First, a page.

A short introduction

In continuation of Part 1 about creating a multitenant application with Entity Framework Code First we are going to see how we can use Interceptors to apply filtering when querying the data in a transparent way for our application. It is highly recommended to read the first part as this post assumes you are already familiar with the problem.

The idea behind this implementation came up based on two very nice projects in Github which try to give a generic solution to the filtering problem. The first project is called EntityFramework.Filters and it was the first one from Jimmy Bogard which has a NuGet package as well. The second very similar project which solved a couple of issues is EntityFramework.DynamicFilters from jcachat which also comes with a NuGet package. I have to highlight here that both of the projects give a wider solution to query filtering with Entity Framework and for our solution we are going to use just the general idea of filtering.


Entity Framework interceptors

Interceptors is a very powerful mechanism that Entity Framework added in version 6 and allows us to write custom code and then injecting in the framework’s execution pipeline. We can use interceptors to extend or modify the functionality of Entity Framework. A very common scenario in to use interceptors for database activity logging as you can see in this example. For our purposes we will use interceptors to modify first all the query commands to the database and in the next part the insert, update and delete commands.


The command tree interceptor

The first step is to implement the IDbCommandTreeInterceptor and the TreeCreated method it declares, in order to take control of the query send to the database. The TenantCommandTreeInterceptor class is available below:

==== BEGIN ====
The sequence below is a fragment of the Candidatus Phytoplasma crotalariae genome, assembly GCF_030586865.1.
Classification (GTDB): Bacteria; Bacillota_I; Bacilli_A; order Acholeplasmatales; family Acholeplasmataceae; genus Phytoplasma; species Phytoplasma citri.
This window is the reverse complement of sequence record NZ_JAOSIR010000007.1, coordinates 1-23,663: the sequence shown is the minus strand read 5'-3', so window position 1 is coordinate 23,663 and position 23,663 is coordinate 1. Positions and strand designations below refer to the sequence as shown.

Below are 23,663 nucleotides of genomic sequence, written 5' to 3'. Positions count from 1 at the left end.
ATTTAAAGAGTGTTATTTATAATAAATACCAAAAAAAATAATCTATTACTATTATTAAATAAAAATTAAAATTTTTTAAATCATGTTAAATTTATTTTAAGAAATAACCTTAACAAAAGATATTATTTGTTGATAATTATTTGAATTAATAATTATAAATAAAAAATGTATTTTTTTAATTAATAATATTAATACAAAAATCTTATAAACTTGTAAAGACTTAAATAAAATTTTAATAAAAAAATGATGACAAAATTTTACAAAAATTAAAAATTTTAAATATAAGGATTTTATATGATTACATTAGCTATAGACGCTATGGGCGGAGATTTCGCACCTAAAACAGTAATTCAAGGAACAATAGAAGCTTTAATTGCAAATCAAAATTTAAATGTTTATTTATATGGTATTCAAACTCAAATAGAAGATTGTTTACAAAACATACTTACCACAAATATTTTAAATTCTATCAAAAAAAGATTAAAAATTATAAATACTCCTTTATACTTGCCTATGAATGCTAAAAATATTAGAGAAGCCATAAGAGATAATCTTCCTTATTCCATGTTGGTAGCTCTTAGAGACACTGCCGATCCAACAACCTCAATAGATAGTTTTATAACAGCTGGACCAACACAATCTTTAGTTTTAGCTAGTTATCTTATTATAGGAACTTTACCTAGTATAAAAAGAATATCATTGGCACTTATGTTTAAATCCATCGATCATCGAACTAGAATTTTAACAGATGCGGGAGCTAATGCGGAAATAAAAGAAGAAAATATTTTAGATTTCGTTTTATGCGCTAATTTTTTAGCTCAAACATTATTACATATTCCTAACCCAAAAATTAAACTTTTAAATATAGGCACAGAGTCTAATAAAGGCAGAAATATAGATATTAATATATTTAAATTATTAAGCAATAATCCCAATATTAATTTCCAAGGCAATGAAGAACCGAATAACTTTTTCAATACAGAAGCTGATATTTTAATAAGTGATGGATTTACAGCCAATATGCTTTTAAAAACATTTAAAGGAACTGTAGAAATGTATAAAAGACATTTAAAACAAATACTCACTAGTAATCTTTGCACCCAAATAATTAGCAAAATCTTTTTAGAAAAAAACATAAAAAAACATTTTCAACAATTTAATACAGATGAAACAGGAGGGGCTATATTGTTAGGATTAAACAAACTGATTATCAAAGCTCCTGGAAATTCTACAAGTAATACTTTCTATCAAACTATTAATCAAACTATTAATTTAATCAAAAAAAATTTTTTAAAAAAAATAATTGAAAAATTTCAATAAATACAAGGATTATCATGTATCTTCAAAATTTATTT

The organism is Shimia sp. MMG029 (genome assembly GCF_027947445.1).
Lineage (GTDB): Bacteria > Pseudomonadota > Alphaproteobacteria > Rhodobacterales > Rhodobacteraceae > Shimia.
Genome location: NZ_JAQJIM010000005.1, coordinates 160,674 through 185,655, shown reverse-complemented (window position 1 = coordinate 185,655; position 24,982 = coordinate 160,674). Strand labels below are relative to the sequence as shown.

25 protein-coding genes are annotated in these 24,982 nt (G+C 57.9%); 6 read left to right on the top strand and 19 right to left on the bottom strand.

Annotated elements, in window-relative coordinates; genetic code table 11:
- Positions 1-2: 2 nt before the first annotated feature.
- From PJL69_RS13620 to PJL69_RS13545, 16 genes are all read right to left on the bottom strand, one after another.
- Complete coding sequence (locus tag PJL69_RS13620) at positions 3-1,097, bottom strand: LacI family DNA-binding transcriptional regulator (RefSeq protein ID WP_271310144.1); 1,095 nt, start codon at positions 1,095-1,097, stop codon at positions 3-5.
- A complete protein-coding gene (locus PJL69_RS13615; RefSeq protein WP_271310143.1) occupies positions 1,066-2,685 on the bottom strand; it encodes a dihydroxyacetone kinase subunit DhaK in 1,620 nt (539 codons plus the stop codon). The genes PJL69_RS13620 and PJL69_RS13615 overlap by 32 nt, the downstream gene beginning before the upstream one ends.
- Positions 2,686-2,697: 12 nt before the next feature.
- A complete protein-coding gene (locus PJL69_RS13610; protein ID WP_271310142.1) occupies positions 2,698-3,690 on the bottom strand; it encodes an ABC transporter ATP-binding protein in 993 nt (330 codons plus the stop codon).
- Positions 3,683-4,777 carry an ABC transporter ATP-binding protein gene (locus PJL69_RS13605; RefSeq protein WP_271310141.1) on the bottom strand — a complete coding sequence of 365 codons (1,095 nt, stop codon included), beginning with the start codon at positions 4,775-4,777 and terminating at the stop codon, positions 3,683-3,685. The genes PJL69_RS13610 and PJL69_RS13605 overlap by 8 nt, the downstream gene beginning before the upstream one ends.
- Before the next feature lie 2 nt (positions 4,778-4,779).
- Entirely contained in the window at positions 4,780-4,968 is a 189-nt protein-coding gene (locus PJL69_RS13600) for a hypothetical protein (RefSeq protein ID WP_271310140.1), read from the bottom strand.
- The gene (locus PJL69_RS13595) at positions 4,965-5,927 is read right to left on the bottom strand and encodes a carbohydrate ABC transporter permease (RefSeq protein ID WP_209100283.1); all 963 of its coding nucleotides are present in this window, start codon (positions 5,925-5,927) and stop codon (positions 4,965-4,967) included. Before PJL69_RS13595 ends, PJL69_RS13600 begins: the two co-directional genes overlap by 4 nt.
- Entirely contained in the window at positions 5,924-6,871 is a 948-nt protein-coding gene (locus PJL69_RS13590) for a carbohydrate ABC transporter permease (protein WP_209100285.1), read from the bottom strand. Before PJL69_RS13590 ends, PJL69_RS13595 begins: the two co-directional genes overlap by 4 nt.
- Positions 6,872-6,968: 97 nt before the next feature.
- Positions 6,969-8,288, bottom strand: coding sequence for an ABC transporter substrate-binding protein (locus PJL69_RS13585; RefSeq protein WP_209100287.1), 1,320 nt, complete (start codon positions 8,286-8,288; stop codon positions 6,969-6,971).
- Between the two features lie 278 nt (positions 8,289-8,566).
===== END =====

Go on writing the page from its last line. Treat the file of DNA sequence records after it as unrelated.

Query command Interceptor
  • cs
1
2
3
4
5
6
7
8
9
10
11
12
13
14
15
16
17
18
19
20
21
22
23
24
25
public class TenantCommandTreeInterceptor : IDbCommandTreeInterceptor {
public void TreeCreated(DbCommandTreeInterceptionContext interceptionContext) {
if (interceptionContext.OriginalResult.DataSpace == DataSpace.SSpace) {
// Check that there is an authenticated user in this context
var identity = Thread.CurrentPrincipal.Identity as ClaimsIdentity;
if (identity == null){
return;
}
var userIdclaim = identity.Claims.SingleOrDefault(c => c.Type == ClaimTypes.NameIdentifier);
if (userIdclaim == null) {
return;
}
// In case of query command change the query by adding a filtering based on tenantId
var queryCommand = interceptionContext.Result as DbQueryCommandTree;
if (queryCommand != null) {
var newQuery = queryCommand.Query.Accept(new TenantQueryVisitor());
interceptionContext.Result = new DbQueryCommandTree(
queryCommand.MetadataWorkspace,
queryCommand.DataSpace,
newQuery);
return;
}
}
}
}

I will try to explain the piece of code even though is not one of easiest concept in .net framework. A command tree in most cases is the equivalent of an expression tree that was created by a LINQ statement and Entity Framework can understand. In our case the query command tree is an object model representation of a query as is explained in the msdn documentation. If we would like to make it more clear a query command tree is an object representation of a SQL select statement with all required parameters.

Initially we try to get the the identity of the user and verify that is logged in by getting the ClaimTypes.NameIdentifier. If the user is not logged we shouldn’t proceed with the interception as our requirement is to filter the data per user. The next few lines of code are relatively simple as we first examine if the command is a query command and if this is the case we continue with the interception. We create the new query which contains the filtering by applying the Visitor design pattern and the next step is to explicitly set the Result property of the interceptionContext by creating a new DbQueryCommandTree and return as the interception has done.


The TenantQueryVisitor class

Now it’s time to see how the Query visitor class looks like.

Query expression visitor
  • cs
1
2
3
4
5
6
7
8
9
10
11
12
13
14
15
16
17
18
19
20
21
22
23
24
25
26
27
28
public class TenantQueryVisitor: DefaultExpressionVisitor {
public override DbExpression Visit(DbScanExpression expression) {
var column = TenantAwareAttribute.GetTenantColumnName(expression.Target.ElementType);

if (!string.IsNullOrEmpty(column)) {
// Get the current expression
var dbExpression = base.Visit(expression);
// Get the current expression binding
var currentExpressionBinding = DbExpressionBuilder.Bind(dbExpression);
// Create the variable reference in order to create the property
var variableReference = DbExpressionBuilder.Variable(currentExpressionBinding.VariableType,
currentExpressionBinding.VariableName);
// Create the property based on the variable in order to apply the equality
var tenantProperty = DbExpressionBuilder.Property(variableReference, column);
// Create the parameter which is an object representation of a sql parameter.